It’s not just devices such as laptops and phones, home devices such as Alexa and Google Home can record someone’s conversation.
Katie Orillion said, “I think it listens for ‘Alexa’, as it listens for names of products that it can suggest you.”
However, the reasoning for home devices recording is different. When someone says, “Hey Alexa”, Alexa begins to record. When that record is sent, it is used to improve that device. Especially with people who have thick accents, recording can help the company understand how to fix that device, so a person won’t have to struggle speaking a clear sentence. In the end though, people are listening in.
But fear not, for data is not ever sold off to various advocates. Companies will never hand their data to advertisers, they must put faith in that association to give their ads to people who are truly interested, and those companies manage to do that through someone’s data that they’ve collected. No data is ever shared through those distributions.
As Dr. Peter Henway put it, “Rather than saying here’s a list of people who followed your demographic, they say Why don’t you give me some money, and I’ll make that demographic or those who are interested in this will see it. If they let that information out into the wild, they’ll lose that exclusive access to it, so they’re going to try to keep it as secret as possible.” *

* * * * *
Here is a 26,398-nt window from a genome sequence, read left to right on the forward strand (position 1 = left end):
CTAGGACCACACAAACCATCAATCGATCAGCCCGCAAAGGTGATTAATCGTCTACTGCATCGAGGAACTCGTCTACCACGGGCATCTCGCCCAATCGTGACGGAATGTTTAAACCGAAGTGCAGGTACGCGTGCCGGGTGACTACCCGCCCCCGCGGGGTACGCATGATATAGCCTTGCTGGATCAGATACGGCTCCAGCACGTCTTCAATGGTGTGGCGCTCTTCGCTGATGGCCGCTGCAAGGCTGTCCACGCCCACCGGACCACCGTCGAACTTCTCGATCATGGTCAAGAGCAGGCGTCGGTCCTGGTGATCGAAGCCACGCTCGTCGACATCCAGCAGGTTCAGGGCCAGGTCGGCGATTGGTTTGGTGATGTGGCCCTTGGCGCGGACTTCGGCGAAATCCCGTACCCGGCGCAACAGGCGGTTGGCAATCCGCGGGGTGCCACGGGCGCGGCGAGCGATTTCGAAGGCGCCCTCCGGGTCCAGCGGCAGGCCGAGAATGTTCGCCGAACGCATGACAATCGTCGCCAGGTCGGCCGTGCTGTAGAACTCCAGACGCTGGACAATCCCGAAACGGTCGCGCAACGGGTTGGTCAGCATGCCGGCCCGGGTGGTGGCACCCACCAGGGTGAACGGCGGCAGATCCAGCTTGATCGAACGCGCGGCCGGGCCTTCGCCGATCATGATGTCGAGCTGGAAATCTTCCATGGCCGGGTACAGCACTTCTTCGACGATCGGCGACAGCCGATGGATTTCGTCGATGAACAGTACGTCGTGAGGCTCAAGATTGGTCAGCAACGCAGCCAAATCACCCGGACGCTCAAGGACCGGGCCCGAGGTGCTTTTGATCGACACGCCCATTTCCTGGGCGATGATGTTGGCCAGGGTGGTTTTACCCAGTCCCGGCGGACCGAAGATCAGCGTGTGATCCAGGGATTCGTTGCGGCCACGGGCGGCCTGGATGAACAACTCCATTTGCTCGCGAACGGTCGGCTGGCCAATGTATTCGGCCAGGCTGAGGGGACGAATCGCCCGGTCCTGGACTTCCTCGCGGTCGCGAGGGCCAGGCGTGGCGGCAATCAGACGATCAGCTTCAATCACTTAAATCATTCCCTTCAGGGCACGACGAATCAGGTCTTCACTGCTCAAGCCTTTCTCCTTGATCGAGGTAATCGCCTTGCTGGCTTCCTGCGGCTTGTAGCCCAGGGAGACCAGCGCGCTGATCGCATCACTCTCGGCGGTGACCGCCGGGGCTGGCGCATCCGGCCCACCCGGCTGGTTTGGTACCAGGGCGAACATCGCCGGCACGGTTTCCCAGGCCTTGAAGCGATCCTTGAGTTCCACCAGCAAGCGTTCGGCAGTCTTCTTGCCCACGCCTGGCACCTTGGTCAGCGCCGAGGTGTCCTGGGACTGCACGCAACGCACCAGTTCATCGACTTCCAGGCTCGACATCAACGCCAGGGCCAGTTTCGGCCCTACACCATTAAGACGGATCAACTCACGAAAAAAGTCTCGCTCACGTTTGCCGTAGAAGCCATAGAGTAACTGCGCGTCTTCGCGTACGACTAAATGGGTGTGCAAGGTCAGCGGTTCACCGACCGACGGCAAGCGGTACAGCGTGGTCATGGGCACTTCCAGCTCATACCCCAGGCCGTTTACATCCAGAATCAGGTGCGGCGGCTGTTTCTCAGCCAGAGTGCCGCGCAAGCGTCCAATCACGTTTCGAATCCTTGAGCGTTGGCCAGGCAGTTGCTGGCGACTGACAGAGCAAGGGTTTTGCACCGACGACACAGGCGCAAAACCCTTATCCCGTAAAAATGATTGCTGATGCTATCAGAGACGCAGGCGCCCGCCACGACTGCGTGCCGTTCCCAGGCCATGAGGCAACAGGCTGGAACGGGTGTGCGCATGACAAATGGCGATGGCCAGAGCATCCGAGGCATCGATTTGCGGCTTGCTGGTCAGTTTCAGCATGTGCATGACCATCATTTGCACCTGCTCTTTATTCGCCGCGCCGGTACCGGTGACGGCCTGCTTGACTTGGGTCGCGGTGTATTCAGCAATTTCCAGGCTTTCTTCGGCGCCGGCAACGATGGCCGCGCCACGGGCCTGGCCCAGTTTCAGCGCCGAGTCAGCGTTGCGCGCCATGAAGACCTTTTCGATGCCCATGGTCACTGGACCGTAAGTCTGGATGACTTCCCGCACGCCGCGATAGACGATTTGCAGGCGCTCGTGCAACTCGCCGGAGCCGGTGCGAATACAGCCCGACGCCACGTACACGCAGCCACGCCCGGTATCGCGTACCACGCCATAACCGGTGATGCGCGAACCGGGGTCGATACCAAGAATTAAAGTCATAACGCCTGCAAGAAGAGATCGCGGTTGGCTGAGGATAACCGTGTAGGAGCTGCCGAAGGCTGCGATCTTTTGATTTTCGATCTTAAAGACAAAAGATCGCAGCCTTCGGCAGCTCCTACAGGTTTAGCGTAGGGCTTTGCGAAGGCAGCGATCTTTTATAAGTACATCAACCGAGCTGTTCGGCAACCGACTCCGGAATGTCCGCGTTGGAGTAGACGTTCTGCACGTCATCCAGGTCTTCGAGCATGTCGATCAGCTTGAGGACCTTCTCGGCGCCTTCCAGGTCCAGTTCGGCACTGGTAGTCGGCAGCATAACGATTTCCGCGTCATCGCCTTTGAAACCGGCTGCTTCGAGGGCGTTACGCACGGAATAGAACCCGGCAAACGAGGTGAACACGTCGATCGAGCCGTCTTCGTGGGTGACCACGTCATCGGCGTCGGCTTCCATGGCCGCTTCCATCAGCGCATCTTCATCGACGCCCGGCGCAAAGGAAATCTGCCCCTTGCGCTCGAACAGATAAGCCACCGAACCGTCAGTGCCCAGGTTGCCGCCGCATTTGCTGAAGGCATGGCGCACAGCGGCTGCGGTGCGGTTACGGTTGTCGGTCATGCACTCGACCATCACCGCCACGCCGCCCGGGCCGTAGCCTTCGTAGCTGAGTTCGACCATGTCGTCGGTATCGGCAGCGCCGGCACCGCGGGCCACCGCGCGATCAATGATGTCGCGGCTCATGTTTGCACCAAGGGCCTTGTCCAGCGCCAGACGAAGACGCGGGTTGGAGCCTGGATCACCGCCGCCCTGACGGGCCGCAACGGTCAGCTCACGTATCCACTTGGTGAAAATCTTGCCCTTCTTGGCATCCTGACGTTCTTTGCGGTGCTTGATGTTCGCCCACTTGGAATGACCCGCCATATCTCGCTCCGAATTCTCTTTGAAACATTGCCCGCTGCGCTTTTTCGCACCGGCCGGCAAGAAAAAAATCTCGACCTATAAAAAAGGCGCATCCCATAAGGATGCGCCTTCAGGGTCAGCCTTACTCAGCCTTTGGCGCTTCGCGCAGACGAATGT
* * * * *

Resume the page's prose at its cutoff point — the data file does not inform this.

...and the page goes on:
Basically, the advertisers need to have trust in the company. The company gets the money and uses their data to advertise the advocate’s ads. Again, no data is distributed.
Even so, social media companies don’t need someone’s recorded data to begin with; they already know so much about an individual. If they recorded someone’s data all the time, all the data would be too expensive to gather and analyze. Not only that, but people’s phone bills would skyrocket with all that data. So, what a person looks up and what they post are a few factors that companies consider when giving them ads. It’s all about making predictions about what ads might suit them the most. Someone's location is even tracked, so if someone goes to Starbucks, they’ll most likely get ads for it!
Former Facebook operations manager Sandy Parakilas explained this, “They know a tremendous amount about you and that enables them to make guesses about what to advertise to you that can be uncannily accurate” *
However, that doesn’t mean companies will never give their data to people. In the case of higher ups such as the CIA and government, companies must give them someone’s data. The government could easily use someone’s data against them; if someone is on their list of course. This list could hold escapees or hackers. They wouldn’t go after someone who’s a normal citizen, because they won’t pose a threat to society.
Freshman Angel Wade exclaimed, "If you’re wanted for something, they can track you in seconds.”